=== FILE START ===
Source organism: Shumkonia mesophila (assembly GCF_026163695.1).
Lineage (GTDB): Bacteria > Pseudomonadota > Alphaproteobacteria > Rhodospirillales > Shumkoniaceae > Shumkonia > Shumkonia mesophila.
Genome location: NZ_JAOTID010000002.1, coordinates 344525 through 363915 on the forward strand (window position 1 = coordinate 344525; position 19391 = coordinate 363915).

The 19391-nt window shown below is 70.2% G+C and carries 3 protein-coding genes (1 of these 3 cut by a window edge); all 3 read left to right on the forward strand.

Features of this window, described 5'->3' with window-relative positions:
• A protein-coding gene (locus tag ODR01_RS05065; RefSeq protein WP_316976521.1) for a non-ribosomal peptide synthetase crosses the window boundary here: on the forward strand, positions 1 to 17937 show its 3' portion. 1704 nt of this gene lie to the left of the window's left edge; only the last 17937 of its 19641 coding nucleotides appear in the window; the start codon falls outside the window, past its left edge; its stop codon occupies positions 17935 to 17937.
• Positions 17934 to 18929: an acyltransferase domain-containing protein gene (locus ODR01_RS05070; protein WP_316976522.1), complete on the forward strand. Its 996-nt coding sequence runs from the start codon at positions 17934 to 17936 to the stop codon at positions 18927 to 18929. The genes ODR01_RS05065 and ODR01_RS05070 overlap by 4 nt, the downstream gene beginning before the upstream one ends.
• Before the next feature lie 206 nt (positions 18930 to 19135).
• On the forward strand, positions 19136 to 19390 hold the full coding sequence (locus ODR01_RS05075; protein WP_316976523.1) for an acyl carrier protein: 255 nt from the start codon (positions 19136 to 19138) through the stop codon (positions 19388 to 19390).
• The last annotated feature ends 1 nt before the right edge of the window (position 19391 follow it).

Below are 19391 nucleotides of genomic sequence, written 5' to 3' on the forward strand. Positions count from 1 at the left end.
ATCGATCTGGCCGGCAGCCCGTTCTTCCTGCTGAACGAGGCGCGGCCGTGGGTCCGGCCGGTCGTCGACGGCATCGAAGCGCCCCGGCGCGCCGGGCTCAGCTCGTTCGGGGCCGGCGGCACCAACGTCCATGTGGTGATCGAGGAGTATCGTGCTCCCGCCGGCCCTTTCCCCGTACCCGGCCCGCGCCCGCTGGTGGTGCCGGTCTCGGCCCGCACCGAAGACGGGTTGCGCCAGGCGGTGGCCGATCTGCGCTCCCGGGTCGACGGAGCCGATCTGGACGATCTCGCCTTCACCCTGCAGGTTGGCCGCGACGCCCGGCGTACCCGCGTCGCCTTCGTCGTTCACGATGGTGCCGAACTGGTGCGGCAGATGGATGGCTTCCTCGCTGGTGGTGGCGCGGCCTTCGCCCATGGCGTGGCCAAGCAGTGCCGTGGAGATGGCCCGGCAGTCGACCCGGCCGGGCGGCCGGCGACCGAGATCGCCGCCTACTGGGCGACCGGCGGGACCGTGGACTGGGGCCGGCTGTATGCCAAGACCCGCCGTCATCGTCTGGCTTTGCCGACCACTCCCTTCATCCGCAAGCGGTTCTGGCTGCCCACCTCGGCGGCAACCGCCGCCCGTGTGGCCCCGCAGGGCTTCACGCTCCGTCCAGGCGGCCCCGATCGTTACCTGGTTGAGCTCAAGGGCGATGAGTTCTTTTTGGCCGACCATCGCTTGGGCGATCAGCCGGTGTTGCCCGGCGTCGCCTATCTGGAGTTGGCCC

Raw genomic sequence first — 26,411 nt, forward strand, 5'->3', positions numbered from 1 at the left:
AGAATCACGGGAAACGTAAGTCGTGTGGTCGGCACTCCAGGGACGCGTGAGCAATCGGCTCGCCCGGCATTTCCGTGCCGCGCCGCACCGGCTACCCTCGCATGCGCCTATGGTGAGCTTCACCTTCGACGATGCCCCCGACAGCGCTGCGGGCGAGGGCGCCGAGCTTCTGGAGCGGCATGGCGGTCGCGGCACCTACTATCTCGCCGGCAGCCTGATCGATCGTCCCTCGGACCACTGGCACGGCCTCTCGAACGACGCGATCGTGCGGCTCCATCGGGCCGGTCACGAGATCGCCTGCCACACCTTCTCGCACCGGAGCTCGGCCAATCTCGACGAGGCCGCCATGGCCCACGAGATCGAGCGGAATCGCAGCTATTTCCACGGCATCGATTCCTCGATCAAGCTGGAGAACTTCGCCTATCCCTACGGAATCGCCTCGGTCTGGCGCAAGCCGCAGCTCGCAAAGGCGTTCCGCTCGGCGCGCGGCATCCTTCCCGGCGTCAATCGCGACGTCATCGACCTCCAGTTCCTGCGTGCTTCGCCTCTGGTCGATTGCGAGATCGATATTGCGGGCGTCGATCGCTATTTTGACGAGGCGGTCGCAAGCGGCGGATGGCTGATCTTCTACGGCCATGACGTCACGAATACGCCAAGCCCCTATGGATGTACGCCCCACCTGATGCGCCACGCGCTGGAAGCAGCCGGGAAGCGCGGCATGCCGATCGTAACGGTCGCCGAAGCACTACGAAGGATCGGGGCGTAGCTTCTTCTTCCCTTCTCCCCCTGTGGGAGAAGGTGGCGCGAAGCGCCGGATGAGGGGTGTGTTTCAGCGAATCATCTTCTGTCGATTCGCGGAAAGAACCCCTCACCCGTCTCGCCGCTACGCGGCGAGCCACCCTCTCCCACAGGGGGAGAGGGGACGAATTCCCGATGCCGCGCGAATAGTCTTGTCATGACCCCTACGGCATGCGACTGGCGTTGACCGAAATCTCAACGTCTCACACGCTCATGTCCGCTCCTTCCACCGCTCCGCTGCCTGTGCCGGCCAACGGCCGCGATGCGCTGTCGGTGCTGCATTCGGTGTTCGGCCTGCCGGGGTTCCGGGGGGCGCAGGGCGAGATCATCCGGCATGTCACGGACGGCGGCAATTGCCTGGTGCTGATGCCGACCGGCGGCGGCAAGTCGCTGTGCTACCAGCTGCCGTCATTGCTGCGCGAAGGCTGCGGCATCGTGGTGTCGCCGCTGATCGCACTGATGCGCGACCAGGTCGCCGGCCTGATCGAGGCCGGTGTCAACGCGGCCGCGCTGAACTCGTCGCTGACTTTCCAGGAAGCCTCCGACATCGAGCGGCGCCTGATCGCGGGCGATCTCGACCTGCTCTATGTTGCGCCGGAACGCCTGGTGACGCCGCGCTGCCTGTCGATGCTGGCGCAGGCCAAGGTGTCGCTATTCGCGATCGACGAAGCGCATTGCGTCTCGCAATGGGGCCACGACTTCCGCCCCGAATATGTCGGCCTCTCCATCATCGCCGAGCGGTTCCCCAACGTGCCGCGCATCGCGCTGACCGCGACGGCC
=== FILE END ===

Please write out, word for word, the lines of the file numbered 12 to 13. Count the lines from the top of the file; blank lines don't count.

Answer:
ATCGATCTGGCCGGCAGCCCGTTCTTCCTGCTGAACGAGGCGCGGCCGTGGGTCCGGCCGGTCGTCGACGGCATCGAAGCGCCCCGGCGCGCCGGGCTCAGCTCGTTCGGGGCCGGCGGCACCAACGTCCATGTGGTGATCGAGGAGTATCGTGCTCCCGCCGGCCCTTTCCCCGTACCCGGCCCGCGCCCGCTGGTGGTGCCGGTCTCGGCCCGCACCGAAGACGGGTTGCGCCAGGCGGTGGCCGATCTGCGCTCCCGGGTCGACGGAGCCGATCTGGACGATCTCGCCTTCACCCTGCAGGTTGGCCGCGACGCCCGGCGTACCCGCGTCGCCTTCGTCGTTCACGATGGTGCCGAACTGGTGCGGCAGATGGATGGCTTCCTCGCTGGTGGTGGCGCGGCCTTCGCCCATGGCGTGGCCAAGCAGTGCCGTGGAGATGGCCCGGCAGTCGACCCGGCCGGGCGGCCGGCGACCGAGATCGCCGCCTACTGGGCGACCGGCGGGACCGTGGACTGGGGCCGGCTGTATGCCAAGACCCGCCGTCATCGTCTGGCTTTGCCGACCACTCCCTTCATCCGCAAGCGGTTCTGGCTGCCCACCTCGGCGGCAACCGCCGCCCGTGTGGCCCCGCAGGGCTTCACGCTCCGTCCAGGCGGCCCCGATCGTTACCTGGTTGAGCTCAAGGGCGATGAGTTCTTTTTGGCCGACCATCGCTTGGGCGATCAGCCGGTGTTGCCCGGCGTCGCCTATCTGGAGTTGGCCC

Raw genomic sequence first — 26,411 nt, forward strand, 5'->3', positions numbered from 1 at the left: